By the math, Fantasia is Grady Sizemore. And Kelly Clarkson is, I don't know, let's say, Lyle Overbay.

So what does this all mean? Well, I'm not sure. I suppose it means several things.

1. That gambling on pop music is probably not wise.

2. That a good name for a band would probably be Dude. Or perhaps Woah.

3. That Hawksley Workman is worth approximately 29 imaginary dollars.

4. And that actually listening to records is either entirely relevant or completely necessary.

Vaguely related: Indie bands soundtrack baseball video game.

Monday, March 20, 2006

Best Timeline In The Timely History Of Timelines
Inspiring thought for the day: At this moment, Ashley MacIsaac is the most compelling candidate for leader of the federal Liberal Party.

Friday, March 17, 2006

VJ Search Update: With Bonus Hasidic Reggae Commentary
Frank finally got tossed this week. Probably should have been dispatched a couple episodes ago, but the producers had to keep him around for the easy conflict. Dude drank on the job, nearly got into a fistfight with one contestant and then falsely accused that contestant of dropping the n-bomb. Only when he openly declared that his entire purpose on the show now was to cause trouble did they figure they could no longer justify his continued existence.

1. This week's challenge involved designing a t-shirt for Theory of a Deadman and then selling it at one of their concerts. I know what you're thinking: What on earth does this have to do with being a VJ? Well, I have no idea. Best I can figure this was an attempt to prepare the runners-up for their post-VJ Search careers.

2. It's sort of brilliant watching the producers paint themselves further into a corner every week. At this point, there isn't a single remaining contestant who hasn't been shown to be some kind of incompetent tool. And it's increasingly hard to imagine how Much is going to be able to present the 'winner' with a straight face - 'Boys and girls, your new MuchMusic VJ, the lesser of ten idiots!' Expect this to start to turn next week. The producers will identify a couple options and start spinning - glossing over the faults of the preferred VJs and tearing into the other contestants.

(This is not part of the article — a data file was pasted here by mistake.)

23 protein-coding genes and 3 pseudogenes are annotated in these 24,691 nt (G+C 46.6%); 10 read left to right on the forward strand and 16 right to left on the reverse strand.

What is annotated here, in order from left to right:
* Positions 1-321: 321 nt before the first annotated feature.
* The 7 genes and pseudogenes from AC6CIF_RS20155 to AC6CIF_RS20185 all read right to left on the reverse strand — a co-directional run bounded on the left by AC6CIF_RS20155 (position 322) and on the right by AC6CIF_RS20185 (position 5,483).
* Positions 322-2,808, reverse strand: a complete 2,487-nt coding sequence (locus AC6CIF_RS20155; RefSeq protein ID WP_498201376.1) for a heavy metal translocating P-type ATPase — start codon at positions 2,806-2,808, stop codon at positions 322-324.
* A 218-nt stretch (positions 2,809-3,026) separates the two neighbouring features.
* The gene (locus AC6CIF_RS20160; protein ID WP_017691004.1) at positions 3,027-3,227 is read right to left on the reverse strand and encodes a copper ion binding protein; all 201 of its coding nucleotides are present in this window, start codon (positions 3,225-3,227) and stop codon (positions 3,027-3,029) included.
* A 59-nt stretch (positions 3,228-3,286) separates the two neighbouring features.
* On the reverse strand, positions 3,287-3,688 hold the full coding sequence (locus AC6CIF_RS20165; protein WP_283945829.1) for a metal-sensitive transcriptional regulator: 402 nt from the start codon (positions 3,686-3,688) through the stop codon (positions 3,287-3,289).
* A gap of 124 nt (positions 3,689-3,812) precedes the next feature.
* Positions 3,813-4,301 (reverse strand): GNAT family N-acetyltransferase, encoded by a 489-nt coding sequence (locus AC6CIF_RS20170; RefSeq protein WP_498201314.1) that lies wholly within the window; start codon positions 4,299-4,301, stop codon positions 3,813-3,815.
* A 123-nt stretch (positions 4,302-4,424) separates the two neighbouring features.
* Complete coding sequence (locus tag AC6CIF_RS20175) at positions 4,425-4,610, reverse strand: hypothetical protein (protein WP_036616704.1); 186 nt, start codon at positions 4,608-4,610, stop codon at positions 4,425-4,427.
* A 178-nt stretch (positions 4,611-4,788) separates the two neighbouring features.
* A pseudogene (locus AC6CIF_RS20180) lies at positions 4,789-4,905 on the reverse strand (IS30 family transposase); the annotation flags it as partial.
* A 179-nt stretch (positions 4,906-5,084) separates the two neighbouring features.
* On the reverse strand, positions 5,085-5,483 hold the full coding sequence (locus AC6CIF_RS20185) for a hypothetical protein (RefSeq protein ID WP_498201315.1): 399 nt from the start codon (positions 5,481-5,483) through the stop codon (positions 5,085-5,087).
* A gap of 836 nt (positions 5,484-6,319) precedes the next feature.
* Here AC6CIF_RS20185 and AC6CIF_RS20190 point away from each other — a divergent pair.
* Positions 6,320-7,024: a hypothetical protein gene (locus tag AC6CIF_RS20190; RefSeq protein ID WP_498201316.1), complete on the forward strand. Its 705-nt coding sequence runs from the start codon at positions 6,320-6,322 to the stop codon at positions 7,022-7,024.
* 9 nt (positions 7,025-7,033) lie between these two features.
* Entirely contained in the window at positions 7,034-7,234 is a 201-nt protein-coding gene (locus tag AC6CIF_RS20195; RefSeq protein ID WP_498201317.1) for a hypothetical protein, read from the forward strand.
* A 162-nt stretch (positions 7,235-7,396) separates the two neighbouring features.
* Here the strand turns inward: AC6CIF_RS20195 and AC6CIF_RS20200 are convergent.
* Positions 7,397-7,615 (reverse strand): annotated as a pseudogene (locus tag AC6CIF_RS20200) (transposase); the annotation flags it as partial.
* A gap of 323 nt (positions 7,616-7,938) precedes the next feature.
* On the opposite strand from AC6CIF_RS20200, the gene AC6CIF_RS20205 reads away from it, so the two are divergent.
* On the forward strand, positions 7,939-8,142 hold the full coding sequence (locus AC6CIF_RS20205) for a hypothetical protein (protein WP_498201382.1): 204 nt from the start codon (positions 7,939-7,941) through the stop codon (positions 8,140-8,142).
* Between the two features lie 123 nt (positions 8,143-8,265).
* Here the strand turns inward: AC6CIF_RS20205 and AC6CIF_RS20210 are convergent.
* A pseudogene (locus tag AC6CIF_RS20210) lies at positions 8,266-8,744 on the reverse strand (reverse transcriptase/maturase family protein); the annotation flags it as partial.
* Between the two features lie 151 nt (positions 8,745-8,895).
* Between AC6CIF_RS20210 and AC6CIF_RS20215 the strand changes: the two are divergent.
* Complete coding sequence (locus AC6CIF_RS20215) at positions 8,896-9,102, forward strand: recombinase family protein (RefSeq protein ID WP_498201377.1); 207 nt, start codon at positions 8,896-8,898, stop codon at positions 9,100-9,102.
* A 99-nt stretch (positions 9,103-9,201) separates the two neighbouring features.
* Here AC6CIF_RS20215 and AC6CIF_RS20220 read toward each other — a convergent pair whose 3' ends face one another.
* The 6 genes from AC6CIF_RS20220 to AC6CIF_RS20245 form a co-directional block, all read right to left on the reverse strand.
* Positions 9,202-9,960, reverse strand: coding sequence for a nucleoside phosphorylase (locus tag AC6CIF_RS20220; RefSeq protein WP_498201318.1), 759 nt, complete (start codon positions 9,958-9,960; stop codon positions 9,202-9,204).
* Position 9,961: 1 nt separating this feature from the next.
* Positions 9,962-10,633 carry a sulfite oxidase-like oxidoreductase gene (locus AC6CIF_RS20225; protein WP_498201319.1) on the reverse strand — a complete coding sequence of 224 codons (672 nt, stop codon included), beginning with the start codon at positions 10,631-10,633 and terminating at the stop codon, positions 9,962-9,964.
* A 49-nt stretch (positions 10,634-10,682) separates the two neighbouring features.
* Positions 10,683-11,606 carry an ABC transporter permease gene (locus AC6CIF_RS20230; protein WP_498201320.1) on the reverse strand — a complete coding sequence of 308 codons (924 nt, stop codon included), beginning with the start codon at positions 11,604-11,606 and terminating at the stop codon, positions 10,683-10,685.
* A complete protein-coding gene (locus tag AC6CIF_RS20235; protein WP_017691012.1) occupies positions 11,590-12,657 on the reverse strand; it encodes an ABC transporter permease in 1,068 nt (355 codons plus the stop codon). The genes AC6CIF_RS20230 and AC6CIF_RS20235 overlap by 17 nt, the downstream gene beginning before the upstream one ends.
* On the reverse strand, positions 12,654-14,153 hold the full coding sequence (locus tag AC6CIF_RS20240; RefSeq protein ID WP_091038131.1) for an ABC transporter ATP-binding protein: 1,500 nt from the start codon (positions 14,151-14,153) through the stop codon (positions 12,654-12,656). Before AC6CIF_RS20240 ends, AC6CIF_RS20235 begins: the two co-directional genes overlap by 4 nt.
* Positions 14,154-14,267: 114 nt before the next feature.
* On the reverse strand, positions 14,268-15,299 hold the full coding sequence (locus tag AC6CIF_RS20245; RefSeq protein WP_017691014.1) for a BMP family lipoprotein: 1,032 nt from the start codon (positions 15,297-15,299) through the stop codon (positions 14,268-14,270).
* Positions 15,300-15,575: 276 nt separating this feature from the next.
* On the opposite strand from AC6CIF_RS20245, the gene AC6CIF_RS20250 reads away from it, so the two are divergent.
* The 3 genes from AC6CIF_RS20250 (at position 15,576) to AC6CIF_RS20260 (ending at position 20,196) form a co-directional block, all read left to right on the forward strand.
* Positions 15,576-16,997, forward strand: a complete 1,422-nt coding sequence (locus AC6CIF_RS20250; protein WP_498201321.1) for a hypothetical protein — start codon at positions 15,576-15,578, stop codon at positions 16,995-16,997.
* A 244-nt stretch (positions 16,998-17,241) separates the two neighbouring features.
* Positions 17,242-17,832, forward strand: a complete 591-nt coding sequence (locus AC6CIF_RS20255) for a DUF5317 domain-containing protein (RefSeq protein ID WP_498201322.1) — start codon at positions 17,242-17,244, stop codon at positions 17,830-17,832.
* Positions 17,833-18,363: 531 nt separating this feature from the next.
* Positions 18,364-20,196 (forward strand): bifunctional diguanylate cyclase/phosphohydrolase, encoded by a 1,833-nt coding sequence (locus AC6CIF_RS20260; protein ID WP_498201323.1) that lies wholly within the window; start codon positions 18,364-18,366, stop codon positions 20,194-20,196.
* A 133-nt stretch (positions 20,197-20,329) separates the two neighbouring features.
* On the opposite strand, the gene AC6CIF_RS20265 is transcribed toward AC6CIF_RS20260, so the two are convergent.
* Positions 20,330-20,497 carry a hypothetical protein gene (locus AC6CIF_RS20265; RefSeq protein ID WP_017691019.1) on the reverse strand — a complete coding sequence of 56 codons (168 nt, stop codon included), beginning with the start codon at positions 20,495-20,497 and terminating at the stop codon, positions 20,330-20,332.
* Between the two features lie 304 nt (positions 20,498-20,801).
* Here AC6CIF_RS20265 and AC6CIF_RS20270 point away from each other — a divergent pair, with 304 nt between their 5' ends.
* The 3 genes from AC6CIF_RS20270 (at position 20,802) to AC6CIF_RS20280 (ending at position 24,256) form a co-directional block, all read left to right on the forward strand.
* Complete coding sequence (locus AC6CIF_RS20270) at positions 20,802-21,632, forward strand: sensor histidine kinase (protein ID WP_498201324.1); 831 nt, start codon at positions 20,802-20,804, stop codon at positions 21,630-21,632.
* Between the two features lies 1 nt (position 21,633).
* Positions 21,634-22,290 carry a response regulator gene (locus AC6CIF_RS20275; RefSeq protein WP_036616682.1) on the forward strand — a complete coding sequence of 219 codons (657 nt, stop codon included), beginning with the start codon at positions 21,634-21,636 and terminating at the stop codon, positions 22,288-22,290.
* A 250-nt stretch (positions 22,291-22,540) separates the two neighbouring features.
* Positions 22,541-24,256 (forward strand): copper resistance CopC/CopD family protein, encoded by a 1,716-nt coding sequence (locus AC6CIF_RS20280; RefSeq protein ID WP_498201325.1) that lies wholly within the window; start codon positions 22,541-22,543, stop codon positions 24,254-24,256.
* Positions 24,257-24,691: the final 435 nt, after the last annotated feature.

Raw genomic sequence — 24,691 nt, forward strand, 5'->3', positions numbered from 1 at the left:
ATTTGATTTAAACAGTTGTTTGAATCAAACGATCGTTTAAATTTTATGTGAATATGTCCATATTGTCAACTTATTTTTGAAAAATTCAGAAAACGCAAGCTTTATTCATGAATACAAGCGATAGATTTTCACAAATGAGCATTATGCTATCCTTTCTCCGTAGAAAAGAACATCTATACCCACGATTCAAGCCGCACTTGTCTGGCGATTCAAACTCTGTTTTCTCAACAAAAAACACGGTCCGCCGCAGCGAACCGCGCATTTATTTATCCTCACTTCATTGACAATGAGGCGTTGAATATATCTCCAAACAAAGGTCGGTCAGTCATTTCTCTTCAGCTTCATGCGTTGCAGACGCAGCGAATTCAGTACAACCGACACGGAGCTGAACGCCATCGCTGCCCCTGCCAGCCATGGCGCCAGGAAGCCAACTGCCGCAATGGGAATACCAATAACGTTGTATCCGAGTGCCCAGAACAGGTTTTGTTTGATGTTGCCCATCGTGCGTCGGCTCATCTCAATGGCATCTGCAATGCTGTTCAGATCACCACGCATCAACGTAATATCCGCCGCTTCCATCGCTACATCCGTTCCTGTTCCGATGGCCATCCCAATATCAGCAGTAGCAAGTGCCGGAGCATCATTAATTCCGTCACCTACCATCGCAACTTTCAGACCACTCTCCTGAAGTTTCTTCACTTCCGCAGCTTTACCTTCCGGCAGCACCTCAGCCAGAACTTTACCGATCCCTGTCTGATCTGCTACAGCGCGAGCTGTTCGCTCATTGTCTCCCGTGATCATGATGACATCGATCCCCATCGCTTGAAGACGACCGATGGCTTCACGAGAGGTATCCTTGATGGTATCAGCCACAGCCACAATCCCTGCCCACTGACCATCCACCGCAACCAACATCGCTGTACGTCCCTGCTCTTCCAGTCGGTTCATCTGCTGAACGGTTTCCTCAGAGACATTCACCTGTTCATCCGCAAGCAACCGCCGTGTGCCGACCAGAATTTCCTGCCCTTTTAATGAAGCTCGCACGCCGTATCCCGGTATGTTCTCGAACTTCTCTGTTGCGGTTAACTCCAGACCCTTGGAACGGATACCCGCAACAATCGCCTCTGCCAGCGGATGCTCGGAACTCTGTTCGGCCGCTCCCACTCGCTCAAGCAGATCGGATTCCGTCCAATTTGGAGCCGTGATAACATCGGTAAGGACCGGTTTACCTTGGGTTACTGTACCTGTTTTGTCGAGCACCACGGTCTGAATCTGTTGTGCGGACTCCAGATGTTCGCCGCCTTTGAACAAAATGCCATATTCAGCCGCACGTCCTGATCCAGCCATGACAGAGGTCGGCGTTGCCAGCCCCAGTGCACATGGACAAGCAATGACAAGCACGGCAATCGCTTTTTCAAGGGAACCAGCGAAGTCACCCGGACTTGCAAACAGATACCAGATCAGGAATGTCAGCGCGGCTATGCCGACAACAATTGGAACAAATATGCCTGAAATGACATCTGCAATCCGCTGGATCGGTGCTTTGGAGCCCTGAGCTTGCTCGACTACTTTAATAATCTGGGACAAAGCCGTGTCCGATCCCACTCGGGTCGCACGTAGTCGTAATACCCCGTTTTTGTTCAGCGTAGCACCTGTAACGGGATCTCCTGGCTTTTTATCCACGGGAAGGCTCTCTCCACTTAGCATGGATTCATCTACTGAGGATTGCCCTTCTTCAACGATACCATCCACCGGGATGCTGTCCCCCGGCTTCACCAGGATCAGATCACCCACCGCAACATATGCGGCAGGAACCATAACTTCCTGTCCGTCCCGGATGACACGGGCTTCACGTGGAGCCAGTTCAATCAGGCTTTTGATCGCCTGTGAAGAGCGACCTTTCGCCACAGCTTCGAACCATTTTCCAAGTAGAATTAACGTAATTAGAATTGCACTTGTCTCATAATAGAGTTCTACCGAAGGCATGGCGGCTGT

3. The show's biggest problem: Simon Cowell Syndrome. At this point, American Idol is probably the most successful reality show on television. And a lot of people assume this is because of its dominant personality - Cowell, the smarmy Brit who savages contestants each week. AI fuels this perception by dedicating its first 37 episodes to humiliating the dozens of lonely, no-talent 20-somethings who show up for the open casting calls. But that's not why somewhere in the neighbourhood of 750 million people watch AI each week. People watch AI because it lends itself to rooting for a favourite wannabe. Cowell's there for a reality check, but everything else about the show is dedicated to making the contestants into heroes - smalltown kids from Anytown, U.S.A., the sons and daughters of toothless sharecroppers, boys and girls who are just so gosh darn happy to be there because they can't believe little old them would ever be here being called 'dog' by Randy Jackson. The crowd cheers them on, the producers hit you with soft focus montage after soft focus montage and whenever someone gets voted off they're treated to an encore performance and feted like recently deceased American film stars. The minds behind VJ Search don't seem to understand this. Their only goal seems to be conflict and what they're left with is a bitchy, rather pointless program. The judges are all trying to out-Cowell each other and the contestants seem altogether clueless as to what they're supposed to be doing. In a word, this show is angry. Again, chances are the producers will start trying to reverse course next week. Or the show will proceed into an unprecedented trainwreck. To be honest, I'm kind of pulling for the latter.

4. From the press release previewing next week's episode: "All five remaining finalists fly to Los Angeles to interview CoverGirl model and actress Molly Sims. Just before their one-on-ones, the hopefuls meet former MuchMusic VJ and Sons & Daughters star Amanda Walsh for a pep talk. Then it's off to meet up with Sims. With only 20 minutes allotted for their assignment and instructions to incorporate CoverGirl into the interview, tension runs high." (emphasis mine, obviously) I know this isn't surprising in the least. I know you're terribly naive if you think a generous share of entertainment journalism functions much differently. I just want this noted in history as the moment Much finally surrendered whatever claim it ever held to be anything more than an expensive infomercial. And, with this noted, I want to be able to nod knowingly next time I flip on Much and they're airing another of those media literacy ads that asks viewers to think critically about what they're watching. That's all.